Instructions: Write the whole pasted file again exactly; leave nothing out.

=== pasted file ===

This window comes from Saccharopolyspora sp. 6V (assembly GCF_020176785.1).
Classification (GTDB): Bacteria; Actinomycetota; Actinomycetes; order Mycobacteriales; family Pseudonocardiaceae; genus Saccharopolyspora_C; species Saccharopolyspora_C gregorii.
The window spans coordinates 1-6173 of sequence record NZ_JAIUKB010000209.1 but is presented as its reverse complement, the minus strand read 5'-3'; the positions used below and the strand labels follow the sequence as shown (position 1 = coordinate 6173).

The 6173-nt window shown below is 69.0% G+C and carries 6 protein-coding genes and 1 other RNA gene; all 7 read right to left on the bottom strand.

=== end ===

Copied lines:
This window comes from Saccharopolyspora sp. 6V (assembly GCF_020176785.1).
Classification (GTDB): Bacteria; Actinomycetota; Actinomycetes; order Mycobacteriales; family Pseudonocardiaceae; genus Saccharopolyspora_C; species Saccharopolyspora_C gregorii.
The window spans coordinates 1-6173 of sequence record NZ_JAIUKB010000209.1 but is presented as its reverse complement, the minus strand read 5'-3'; the positions used below and the strand labels follow the sequence as shown (position 1 = coordinate 6173).

The 6173-nt window shown below is 69.0% G+C and carries 6 protein-coding genes and 1 other RNA gene; all 7 read right to left on the bottom strand.